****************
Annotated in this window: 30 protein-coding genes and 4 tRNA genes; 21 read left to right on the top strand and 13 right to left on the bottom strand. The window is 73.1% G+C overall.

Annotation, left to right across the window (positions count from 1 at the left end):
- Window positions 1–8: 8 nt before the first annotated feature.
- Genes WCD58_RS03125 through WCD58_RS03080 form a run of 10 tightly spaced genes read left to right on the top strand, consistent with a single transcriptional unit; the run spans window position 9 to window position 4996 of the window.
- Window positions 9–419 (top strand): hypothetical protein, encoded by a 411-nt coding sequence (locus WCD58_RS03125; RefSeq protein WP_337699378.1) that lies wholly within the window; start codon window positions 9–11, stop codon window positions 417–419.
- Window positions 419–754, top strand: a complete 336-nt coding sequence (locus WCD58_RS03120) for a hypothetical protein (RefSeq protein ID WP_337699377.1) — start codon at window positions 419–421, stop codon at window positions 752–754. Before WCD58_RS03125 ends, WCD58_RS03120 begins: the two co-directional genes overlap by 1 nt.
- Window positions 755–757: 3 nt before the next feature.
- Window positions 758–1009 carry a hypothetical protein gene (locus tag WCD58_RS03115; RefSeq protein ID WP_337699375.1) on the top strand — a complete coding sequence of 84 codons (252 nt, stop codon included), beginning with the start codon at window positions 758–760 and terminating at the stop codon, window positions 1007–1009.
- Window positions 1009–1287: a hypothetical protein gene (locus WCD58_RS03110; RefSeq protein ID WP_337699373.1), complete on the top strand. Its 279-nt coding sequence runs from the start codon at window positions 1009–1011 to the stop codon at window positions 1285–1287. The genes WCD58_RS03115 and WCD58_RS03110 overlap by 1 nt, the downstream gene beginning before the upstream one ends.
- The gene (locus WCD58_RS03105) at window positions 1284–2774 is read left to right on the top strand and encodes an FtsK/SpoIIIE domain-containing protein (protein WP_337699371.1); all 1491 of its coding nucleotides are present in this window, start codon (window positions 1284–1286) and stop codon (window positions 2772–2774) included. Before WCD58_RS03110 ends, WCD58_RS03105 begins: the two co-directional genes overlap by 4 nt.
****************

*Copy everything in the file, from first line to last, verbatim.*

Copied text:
Annotated in this window: 30 protein-coding genes and 4 tRNA genes; 21 read left to right on the top strand and 13 right to left on the bottom strand. The window is 73.1% G+C overall.

Annotation, left to right across the window (positions count from 1 at the left end):
- Window positions 1–8: 8 nt before the first annotated feature.
- Genes WCD58_RS03125 through WCD58_RS03080 form a run of 10 tightly spaced genes read left to right on the top strand, consistent with a single transcriptional unit; the run spans window position 9 to window position 4996 of the window.
- Window positions 9–419 (top strand): hypothetical protein, encoded by a 411-nt coding sequence (locus WCD58_RS03125; RefSeq protein WP_337699378.1) that lies wholly within the window; start codon window positions 9–11, stop codon window positions 417–419.
- Window positions 419–754, top strand: a complete 336-nt coding sequence (locus WCD58_RS03120) for a hypothetical protein (RefSeq protein ID WP_337699377.1) — start codon at window positions 419–421, stop codon at window positions 752–754. Before WCD58_RS03125 ends, WCD58_RS03120 begins: the two co-directional genes overlap by 1 nt.
- Window positions 755–757: 3 nt before the next feature.
- Window positions 758–1009 carry a hypothetical protein gene (locus tag WCD58_RS03115; RefSeq protein ID WP_337699375.1) on the top strand — a complete coding sequence of 84 codons (252 nt, stop codon included), beginning with the start codon at window positions 758–760 and terminating at the stop codon, window positions 1007–1009.
- Window positions 1009–1287: a hypothetical protein gene (locus WCD58_RS03110; RefSeq protein ID WP_337699373.1), complete on the top strand. Its 279-nt coding sequence runs from the start codon at window positions 1009–1011 to the stop codon at window positions 1285–1287. The genes WCD58_RS03115 and WCD58_RS03110 overlap by 1 nt, the downstream gene beginning before the upstream one ends.
- The gene (locus WCD58_RS03105) at window positions 1284–2774 is read left to right on the top strand and encodes an FtsK/SpoIIIE domain-containing protein (protein WP_337699371.1); all 1491 of its coding nucleotides are present in this window, start codon (window positions 1284–1286) and stop codon (window positions 2772–2774) included. Before WCD58_RS03110 ends, WCD58_RS03105 begins: the two co-directional genes overlap by 4 nt.